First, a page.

In good hands

Houston nonprofit utilizes art to connect medical professionals to patients

Doctors are people too — some are even artists. This Houston organization is shining a light on Houston's multifaceted physicians. Courtesy of Arts of Healing

Imagine your doctor holding a paintbrush rather than a stethoscope. The Arts of Healing is working to connect patients to their medical professionals in a new way, encouraging a more personal connection that extends beyond the exam room.

Established in 2017 by Lori and Isaac Raijman, The Arts of Healing Foundation is a Houston-based nonprofit organization that unites physicians from the major hospitals throughout the Texas Medical Center to showcase their unique artistic talents and fundraise for local organizations. Over the past three years, the organization has raised $188,000 for charity.

Lori Raijman, founder, worked as a public school teacher for 24 years, introducing art as a voice and vehicle for her students.

"After my teaching career, I started managing my husband's art business, and he is a physician who paints," Raijman tells InnovationMap. "People would come to his office and talk to him about art, their first encounter with him was different because of the connection through the art."

The Arts of Healing hosts an annual art show where physicians exhibit their work, from painting and photography to music. The 2019 show will take place on Friday, November 8, at the Post Oak Hotel and will benefit The Sunshine Kids Foundation, an organization dedicated to supporting children who are fighting cancer.

The Arts of Healing is also planning events outside of the annual art show where physicians can spend time with the children supported by The Sunshine Kids Foundation. During these events, medical professionals will bring in art supplies and musical instruments to interact with the children.

"It's a different level of giving back in sharing the love you have for creating through an experience," says Raijman.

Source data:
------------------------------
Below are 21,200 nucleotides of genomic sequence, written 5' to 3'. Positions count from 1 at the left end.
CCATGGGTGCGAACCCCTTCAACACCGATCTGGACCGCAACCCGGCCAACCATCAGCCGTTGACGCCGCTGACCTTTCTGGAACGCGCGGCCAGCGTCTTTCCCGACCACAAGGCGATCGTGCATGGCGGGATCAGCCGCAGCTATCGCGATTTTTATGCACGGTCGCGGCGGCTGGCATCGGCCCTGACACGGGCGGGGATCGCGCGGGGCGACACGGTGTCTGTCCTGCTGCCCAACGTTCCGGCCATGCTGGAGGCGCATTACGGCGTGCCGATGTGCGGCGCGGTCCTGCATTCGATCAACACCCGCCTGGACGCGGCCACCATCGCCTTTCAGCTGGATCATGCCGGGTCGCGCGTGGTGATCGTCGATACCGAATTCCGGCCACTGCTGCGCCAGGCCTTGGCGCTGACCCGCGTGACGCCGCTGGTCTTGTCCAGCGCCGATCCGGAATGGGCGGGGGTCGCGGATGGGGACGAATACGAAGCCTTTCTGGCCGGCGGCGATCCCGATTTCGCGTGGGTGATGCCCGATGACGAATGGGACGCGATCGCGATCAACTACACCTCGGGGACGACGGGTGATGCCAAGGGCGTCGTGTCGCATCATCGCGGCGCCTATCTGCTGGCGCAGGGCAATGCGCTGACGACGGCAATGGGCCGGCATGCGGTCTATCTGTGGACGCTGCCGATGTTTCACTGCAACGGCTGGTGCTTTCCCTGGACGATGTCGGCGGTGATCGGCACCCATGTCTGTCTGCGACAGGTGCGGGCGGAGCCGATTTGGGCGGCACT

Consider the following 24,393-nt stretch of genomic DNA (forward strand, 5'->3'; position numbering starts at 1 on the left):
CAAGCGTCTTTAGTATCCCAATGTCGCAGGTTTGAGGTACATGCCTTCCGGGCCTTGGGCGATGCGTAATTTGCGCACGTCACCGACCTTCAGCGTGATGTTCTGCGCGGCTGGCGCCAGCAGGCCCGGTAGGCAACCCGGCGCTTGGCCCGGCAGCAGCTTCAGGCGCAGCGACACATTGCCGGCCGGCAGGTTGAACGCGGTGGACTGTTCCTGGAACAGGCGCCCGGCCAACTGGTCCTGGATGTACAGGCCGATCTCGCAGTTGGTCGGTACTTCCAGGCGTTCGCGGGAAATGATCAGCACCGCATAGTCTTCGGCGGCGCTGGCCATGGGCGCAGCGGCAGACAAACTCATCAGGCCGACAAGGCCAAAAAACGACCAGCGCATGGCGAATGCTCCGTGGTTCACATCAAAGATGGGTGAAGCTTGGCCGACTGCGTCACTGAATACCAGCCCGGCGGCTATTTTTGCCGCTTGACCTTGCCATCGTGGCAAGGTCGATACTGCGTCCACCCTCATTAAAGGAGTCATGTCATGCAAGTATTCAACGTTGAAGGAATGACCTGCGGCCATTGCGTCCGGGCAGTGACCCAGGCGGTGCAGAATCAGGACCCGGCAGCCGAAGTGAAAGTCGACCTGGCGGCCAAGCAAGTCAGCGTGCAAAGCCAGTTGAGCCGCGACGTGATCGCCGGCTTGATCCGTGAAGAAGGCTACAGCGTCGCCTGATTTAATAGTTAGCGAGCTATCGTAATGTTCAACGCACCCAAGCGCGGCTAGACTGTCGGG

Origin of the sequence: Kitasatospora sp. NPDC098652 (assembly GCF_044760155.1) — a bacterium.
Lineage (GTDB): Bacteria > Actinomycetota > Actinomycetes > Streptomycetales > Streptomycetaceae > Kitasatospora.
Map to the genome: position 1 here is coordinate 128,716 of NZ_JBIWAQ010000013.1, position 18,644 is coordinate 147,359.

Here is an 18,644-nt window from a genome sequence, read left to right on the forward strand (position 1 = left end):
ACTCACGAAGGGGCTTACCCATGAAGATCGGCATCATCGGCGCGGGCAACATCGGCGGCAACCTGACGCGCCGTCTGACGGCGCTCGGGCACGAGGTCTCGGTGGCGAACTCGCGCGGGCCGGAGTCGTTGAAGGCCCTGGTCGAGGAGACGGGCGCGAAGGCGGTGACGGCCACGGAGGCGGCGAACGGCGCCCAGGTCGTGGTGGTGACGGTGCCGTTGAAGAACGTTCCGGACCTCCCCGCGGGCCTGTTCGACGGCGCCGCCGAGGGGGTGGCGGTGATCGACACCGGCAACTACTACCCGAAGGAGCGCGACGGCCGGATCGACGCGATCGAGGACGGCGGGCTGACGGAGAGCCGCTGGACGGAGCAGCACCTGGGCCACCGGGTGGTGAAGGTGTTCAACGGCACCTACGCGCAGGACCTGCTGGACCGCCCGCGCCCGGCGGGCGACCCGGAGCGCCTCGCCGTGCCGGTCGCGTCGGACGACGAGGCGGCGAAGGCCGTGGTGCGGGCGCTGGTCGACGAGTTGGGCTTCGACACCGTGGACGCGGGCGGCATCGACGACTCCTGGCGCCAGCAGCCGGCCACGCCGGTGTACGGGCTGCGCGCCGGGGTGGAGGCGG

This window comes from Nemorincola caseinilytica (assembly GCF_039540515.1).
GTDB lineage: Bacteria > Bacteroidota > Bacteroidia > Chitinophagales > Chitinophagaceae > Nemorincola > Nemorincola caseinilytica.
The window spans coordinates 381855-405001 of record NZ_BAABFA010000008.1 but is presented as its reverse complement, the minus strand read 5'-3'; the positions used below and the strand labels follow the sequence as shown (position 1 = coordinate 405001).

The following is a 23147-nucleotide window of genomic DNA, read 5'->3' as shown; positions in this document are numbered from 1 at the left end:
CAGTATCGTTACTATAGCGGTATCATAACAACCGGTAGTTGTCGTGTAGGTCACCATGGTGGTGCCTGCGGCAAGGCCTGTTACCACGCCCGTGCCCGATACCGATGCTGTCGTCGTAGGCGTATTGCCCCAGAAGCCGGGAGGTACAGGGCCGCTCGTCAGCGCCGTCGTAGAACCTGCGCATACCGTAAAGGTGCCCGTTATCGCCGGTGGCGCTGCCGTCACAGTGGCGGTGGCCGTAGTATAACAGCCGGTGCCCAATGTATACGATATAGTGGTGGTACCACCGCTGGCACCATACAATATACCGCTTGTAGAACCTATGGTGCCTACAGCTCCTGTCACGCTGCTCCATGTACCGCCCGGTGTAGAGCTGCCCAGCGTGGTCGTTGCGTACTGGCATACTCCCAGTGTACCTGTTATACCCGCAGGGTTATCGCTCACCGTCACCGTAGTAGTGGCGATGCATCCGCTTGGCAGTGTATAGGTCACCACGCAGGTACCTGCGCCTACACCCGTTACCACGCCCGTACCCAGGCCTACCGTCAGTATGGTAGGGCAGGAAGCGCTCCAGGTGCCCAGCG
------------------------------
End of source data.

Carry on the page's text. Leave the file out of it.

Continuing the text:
Past beneficiaries include Lung Force (2018) and Pancreatic Cancer (2017).

Raijman tells InnovationMap that her first art show was in 2008 at Hotel Zaza with an attendance of some 300 people. "Years passed and I was trying to figure out how to have physicians art rotate through the hospitals," said Raijman. "Some hospitals do show photography of their physicians in the call, but there wasn't an exhibit of art anywhere."

In 2017, Issac Raijman's art was noticed by a friend who worked with River Oaks District that offered to display the art inside the stores.

"It was like a lightbulb just went off," Raijman tells InnovationMap.

She then moved forward with gathering a group of physicians to showcase their art at the retail stores and raise money for charity. Some two dozen physicians participated in the first exhibition and around 2,000 people attended.

"You see the physicians willing to show this vulnerability that we don't normally see and as a patient that is refreshing," says Raijman. She explains that she feels patients usually feel vulnerable when dealing with medical professionals, sharing their most personal information.

The Arts of Healing website states that studies show art supports creativity and practice in medicine, making better physicians; it also enables medical professionals to better connect, empathize with, and support their patients.

"It also unifies the doctors of the Texas Medical Center," says Raijman. "When you think about the Texas Medical Center and the gold mine of talent there and it's not been harnessed together in this way before, that's a unique factor."